Hosting their first Adopt A Day of Nourishment sponsorship, Lake Tahoe Hard Rock sponsored B&B’s Monday meal on June 25.  

It was really great having the newest hotel and casino on Tahoe’s South Shore hosting a community dinner for the needy in the community. Hard Rock’s partnering with B&B demonstrates their commitment to being involved with the community and being a part of the solution to improving the quality of life for our community’s at risk population.

“Bread & Broth demonstrates Hard Rock’s motto of ‘love all, serve all’ through the great service it does for the local South Shore community,” commented Brandie Warr, Hard Rock’s director of resort marketing. “Hard Rock Hotel & Casino was proud to serve alongside B&B’s many volunteers during on Monday meal adopt a day.”  

Joining Brandie from Hard Rock were fellow team members Susan McDonough, Cheryle Scarborough, Kimberly Templeton and Beatrice Vattima. 

Thanks to their $300 donation, Hard Rock and its congenial and enthusiastic crew served 106 dinner guests a hot, nutritious meal of hearty meatloaf, mashed potatoes, and a veggie medley. Sponsoring a dinner not only helps alleviate hunger, it provides a sense comfort and caring, bringing hope to the most vulnerable. Bread & Broth thanks Hard Rock Hotel & Casino and looks forward to their continued support of our program’s goal of easing hunger in our community.

Carol Gerard, Bread & Broth

Opinion: Spend some time in Redding

By Joe Mathews

If you love California and don’t know where to go for summer vacation, here’s a suggestion: Go north!

Start in Redding. Sure, the city of 92,000 at the northern end of the Sacramento Valley might not be on your list of preferred destinations, but its region, the North State, is crucial to understanding California.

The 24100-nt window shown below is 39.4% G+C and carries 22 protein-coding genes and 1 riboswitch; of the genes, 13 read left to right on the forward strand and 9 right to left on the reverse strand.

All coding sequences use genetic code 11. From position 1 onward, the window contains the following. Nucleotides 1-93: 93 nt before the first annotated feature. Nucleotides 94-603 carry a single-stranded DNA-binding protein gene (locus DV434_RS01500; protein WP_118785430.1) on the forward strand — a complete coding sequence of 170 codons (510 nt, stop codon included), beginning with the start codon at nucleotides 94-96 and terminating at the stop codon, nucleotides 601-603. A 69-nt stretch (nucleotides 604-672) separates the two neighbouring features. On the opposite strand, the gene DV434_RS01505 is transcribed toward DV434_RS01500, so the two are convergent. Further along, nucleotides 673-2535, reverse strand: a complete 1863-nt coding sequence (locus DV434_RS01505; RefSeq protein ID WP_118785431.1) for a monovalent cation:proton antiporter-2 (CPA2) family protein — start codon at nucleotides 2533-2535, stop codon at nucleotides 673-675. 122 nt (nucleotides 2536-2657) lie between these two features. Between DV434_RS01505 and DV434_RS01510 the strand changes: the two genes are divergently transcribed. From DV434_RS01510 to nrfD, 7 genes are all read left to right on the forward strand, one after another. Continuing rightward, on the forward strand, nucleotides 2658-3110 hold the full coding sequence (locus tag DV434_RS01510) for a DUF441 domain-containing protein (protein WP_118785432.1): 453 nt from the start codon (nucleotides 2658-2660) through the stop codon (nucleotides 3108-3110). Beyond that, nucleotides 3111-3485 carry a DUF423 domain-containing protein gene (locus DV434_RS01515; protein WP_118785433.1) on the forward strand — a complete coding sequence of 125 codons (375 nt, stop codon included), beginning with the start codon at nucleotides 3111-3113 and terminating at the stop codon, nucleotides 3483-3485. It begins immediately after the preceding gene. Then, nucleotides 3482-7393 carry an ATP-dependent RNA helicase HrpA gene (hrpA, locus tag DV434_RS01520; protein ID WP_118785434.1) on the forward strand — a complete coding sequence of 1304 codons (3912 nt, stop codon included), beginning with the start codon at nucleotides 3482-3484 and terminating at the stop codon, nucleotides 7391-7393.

Joe Mathews

And as a vacation spot, it has practical advantages—cheaper and less crowded than the coast, and cooler than the deserts.

Is there really anything to do in Redding? You bet. For starters, you can visit California’s greatest 21st-century structure, the Sundial Bridge.

Sure, the Golden Gate Bridge is more beautiful, but the Sundial, which opened in 2004, combines a stunning look with technological magic.  Part of the 710-foot-long span’s appeal lies in the “goose-in-flight” design by the world’s leading architect of bridges, the Spaniard Santiago Calatrava. The glass-decked bridge has a 217-foot-tall pylon that, via cables, holds up the structure while also casting a shadow that make it a sundial.

Another dimension of its power comes from its setting: It spans California’s grandest and most important river, the Sacramento, at a spot 300 miles upriver from where its waters reach San Pablo Bay. Tight-fisted locals still grumble over the $24 million price tag. But the span is already an icon, connecting Redding’s robust network of trails and providing another amenity for Turtle Bay, Redding’s 300-acre, education-oriented park.